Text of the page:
O C F I T B L O G Legal Don’t Give Me That ChatGPT-4 Nonsense, Judge Says

Don’t Give Me That ChatGPT-4 Nonsense, Judge Says

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From Judge Paul Engelmayer’s order Thursday in J.G. v. N.Y. City Dep’t of Ed. (S.D.N.Y.), deciding on attorney fees to be awarded under the Individuals with Disabilities Education Act:

The Cuddy Law Firm also states that its requested hourly rates are supported by feedback it received from the artificial intelligence tool “ChatGPT-4.”

In fairness, the Cuddy Law Firm does not predominantly rely on ChatGPT-4 in advocating for these billing rates. It instead presents ChatGPT-4 as a “cross-check” supporting the problematic sources above. As such, the Court need not dwell at length on this point.

It suffices to say that the Cuddy Law Firm’s invocation of ChatGPT as support for its aggressive fee bid is utterly and unusually unpersuasive. As the firm should have appreciated, treating ChatGPT’s conclusions as a useful gauge of the reasonable billing rate for the work of a lawyer with a particular background carrying out a bespoke assignment for a client in a niche practice area was misbegotten at the jump.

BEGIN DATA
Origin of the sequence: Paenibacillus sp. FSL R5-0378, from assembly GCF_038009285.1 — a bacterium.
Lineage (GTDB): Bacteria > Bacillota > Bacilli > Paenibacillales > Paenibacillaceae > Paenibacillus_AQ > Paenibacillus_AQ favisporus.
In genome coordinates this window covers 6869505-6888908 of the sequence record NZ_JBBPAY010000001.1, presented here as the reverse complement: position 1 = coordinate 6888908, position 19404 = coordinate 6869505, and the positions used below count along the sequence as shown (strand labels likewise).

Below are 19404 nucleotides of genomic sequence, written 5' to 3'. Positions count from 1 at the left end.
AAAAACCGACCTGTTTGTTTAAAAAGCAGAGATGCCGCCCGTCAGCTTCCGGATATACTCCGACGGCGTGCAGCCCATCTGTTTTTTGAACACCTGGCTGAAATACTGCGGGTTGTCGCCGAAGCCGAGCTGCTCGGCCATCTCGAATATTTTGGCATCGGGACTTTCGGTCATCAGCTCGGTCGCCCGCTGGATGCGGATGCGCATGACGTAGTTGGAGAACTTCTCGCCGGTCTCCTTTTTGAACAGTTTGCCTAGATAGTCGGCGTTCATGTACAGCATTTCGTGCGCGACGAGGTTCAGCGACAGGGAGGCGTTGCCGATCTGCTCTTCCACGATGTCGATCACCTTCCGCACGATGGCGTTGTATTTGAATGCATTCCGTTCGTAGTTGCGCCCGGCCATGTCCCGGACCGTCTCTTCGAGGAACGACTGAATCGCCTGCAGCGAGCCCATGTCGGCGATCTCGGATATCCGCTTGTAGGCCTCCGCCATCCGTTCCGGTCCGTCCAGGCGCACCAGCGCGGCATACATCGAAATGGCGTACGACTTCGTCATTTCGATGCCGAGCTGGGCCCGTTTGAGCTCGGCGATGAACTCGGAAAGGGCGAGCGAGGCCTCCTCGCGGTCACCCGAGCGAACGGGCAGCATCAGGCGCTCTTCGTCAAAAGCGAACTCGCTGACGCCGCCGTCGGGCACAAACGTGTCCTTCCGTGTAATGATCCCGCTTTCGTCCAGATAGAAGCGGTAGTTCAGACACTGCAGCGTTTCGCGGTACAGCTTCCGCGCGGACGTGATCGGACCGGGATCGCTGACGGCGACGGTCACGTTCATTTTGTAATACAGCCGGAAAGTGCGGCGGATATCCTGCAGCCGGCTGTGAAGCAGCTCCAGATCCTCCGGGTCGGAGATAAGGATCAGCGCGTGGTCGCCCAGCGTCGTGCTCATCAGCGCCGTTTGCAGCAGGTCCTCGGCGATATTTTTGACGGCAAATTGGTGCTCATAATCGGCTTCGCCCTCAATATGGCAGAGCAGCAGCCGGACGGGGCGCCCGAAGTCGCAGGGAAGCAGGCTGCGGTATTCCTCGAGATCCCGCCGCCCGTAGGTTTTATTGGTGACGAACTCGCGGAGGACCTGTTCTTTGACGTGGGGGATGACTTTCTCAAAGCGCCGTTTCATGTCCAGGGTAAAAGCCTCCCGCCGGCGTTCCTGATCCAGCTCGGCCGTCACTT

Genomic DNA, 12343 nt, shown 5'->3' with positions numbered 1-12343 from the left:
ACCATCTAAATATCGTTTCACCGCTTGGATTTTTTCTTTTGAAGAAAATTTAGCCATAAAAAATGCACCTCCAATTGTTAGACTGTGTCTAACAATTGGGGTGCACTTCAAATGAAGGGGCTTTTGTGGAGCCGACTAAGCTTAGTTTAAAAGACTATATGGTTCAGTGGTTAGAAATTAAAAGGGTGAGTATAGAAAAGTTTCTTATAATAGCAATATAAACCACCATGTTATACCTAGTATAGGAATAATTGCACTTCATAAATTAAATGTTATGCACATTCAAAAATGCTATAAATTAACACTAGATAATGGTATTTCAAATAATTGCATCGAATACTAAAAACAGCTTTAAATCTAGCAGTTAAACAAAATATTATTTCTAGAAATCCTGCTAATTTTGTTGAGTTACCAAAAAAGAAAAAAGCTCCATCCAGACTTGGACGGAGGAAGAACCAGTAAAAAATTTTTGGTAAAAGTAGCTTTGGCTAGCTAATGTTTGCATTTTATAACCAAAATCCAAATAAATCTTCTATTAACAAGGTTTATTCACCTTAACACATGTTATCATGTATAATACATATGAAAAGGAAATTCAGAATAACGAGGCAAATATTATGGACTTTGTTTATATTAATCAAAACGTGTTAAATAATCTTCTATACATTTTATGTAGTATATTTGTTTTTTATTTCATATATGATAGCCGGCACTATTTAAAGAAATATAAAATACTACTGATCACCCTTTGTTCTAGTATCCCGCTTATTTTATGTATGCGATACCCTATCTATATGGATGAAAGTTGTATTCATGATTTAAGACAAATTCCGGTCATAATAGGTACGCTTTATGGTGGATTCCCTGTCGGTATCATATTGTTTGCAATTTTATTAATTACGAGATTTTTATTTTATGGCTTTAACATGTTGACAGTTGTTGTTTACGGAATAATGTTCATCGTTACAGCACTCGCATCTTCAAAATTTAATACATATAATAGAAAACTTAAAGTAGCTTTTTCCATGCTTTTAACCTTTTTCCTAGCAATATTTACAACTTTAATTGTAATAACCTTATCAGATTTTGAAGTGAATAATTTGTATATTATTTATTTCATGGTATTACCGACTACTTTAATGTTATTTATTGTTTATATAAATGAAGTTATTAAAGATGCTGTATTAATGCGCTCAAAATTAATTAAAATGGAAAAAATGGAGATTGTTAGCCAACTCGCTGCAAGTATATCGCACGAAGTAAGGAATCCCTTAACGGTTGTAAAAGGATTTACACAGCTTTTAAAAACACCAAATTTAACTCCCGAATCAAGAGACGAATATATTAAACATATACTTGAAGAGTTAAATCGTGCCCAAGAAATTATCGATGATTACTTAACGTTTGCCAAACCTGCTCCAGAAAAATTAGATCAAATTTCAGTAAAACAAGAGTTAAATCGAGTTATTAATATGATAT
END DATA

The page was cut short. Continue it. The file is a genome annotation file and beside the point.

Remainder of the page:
In two recent instances, courts in the Second Circuit have cautioned lawyers for using ChatGPT, noting that the AI struggled to tell apart real and fictional case references. In Mata v. Avianca, Inc., Judge Castel penalized attorneys for “neglecting their duties by submitting made-up judicial decisions with fabricated quotes and citations from the artificial intelligence tool ChatGPT.” Similarly, in Park v. Kim, the Second Circuit directed an attorney to the Circuit’s Grievance Panel for further review after discovering that her brief relied on “imaginary sources” generated by ChatGPT.

In claiming here that ChatGPT supports the fee award it urges, the Cuddy Law Firm does not identify the inputs on which ChatGPT relied. It does not reveal whether any of these were similarly imaginary. It does not reveal whether ChatGPT anywhere considered a very real and relevant data point: the uniform bloc of precedent, canvassed below, in which courts in this District and Circuit have rejected as excessive the billing rates the Cuddy Law Firm urges for its timekeepers.

The Court therefore rejects out of hand ChatGPT’s conclusions as to the appropriate billing rates here. Barring a paradigm shift in the reliability of this tool, the Cuddy Law Firm is well advised to excise references to ChatGPT from future fee applications.

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